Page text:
A typhoon named “Pelosi” [Ryan Broderick at Garbage Day]
Taiwanese social media is not taking the visit by Nancy Pelosi, and concomitant threat of annihilation by China, seriously. The island nation is frequently threatened by typhoons, and memes are tracking Pelosi as if she were an oncoming storm.
Taiwan has been threatened with obliteration by China for 80 years. They just don’t think about it anymore.
… one Taiwanese celebrity unexpectedly found herself the target of angry Chinese social media users. Singer Hebe Tien from the girl group S.H.E. was accused of being pro-Taiwan because she shared an Instagram story of her eating pasta.
The Facebook post reads: “Hebe shared a photo on social media of her smiling and eating pasta. Pelosi has Italian ancestry and now Chinese social media users are accusing her of ‘getting carried away,’ ‘narcissism,’ and ‘pro-Taiwanese independence’. She probably never though this would happen from eating pasta.”
Poor Hebe probably never thought sharing a photo of her enjoying her lunch would ignite the fury of so many Chinese social media users, who proceeded to flood her Instagram. But she probably also should have known that pasta is Italian, and Pelosi has Italian ancestry, and therefore, eating pasta ahead of Pelosi’s trip most definitely means that she is pro-Taiwanese independence, right?
Um, I guess? Eating pasta on Instagram -> pro-Italian-food -> Nancy Pelosi is Italian-American -> pro-Taiwanese independence seems like a very long walk. But I’m not Chinese either. I’m an American who grew up in New York, where there were so many Italian-Americans that I don’t even notice Italian-Americanness. And pasta just seems like regular food to me, without any ethnic connotation.
Also: Didn’t Marco Polo introduce pasta to Italy … from China?
Garbage Day’s Ryan Broderick is at the Edinburgh Fringe festival, where the marketing is old-school and analog, not algorithmic and social.
Fringe is all about being here, on the ground. It’s like sleep-away camp for adults, basically, or a deranged and boozy boarding school. There’s no algorithm other than word of mouth, plus good old-fashioned PR strategies like paying for fast-talking women to talk you up (fast) to as many journalists and bloggers as they possibly can. (I’ve barely looked at my Twitter feed in days, which is insane, but honestly feels great.)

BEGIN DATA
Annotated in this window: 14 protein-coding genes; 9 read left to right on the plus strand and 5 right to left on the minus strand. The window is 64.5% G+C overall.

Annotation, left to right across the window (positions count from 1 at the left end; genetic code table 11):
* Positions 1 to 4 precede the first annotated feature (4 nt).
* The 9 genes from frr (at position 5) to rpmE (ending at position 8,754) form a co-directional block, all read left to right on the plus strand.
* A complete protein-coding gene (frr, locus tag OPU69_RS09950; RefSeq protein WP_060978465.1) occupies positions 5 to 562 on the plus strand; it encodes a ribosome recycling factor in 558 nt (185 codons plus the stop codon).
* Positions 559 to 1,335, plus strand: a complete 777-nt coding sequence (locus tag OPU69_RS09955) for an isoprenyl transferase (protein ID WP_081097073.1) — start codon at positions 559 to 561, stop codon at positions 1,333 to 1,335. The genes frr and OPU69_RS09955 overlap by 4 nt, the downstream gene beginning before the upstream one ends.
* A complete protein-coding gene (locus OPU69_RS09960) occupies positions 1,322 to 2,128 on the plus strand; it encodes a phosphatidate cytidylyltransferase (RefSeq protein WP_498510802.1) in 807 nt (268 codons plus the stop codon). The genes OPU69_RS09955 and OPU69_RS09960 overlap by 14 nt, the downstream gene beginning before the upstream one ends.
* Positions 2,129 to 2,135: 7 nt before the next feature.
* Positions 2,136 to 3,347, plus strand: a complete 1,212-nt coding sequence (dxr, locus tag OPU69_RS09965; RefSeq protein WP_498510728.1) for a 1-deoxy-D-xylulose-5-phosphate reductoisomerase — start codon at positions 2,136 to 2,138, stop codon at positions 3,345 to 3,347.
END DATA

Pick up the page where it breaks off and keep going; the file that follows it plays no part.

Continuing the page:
Then there’s the way that flyering, the analog act of hiring people to hand out bits of cardstock with your face and show information on it to shove forcefully at passersby, still reigns supreme at the Fringe. It seems bizarrely old school, but it kind of just shows the bones of how everything else in the world still actually functions on a more covert level. As Choire Sicha remarked in his review of the Fancy Feast cat-food-for-humans restaurant experience, “People who work in marketing make a lot of money because it actually works.” That’s certainly the case during the Fringe, when thousands of acts are competing for the same diminishing bit of column space. PR is vital. And having to fight for relevance in the deranged Thunderdome that is Edinburgh during the Fringe might not make you a better comedian or performer, but I do get the sense that in any case it’s far less demoralizing than doing endless battle with an impersonal algorithm.
William Gallagher: “I don’t know why I’m uncomfortable admitting any of this, but I am and yet I’m going to tell you anyway. Maybe it would help me if you keep in mind that this was thirty years ago and that like most people working for the BBC, I was less than well off at the time.” Couched in the past
The Right’s New Bogeyman [Kaitlyn Tiffany / The Atlantic] Like antifa, Jane’s Revenge, supposedly a pro-choice terrorist group, is almost entirely imaginary.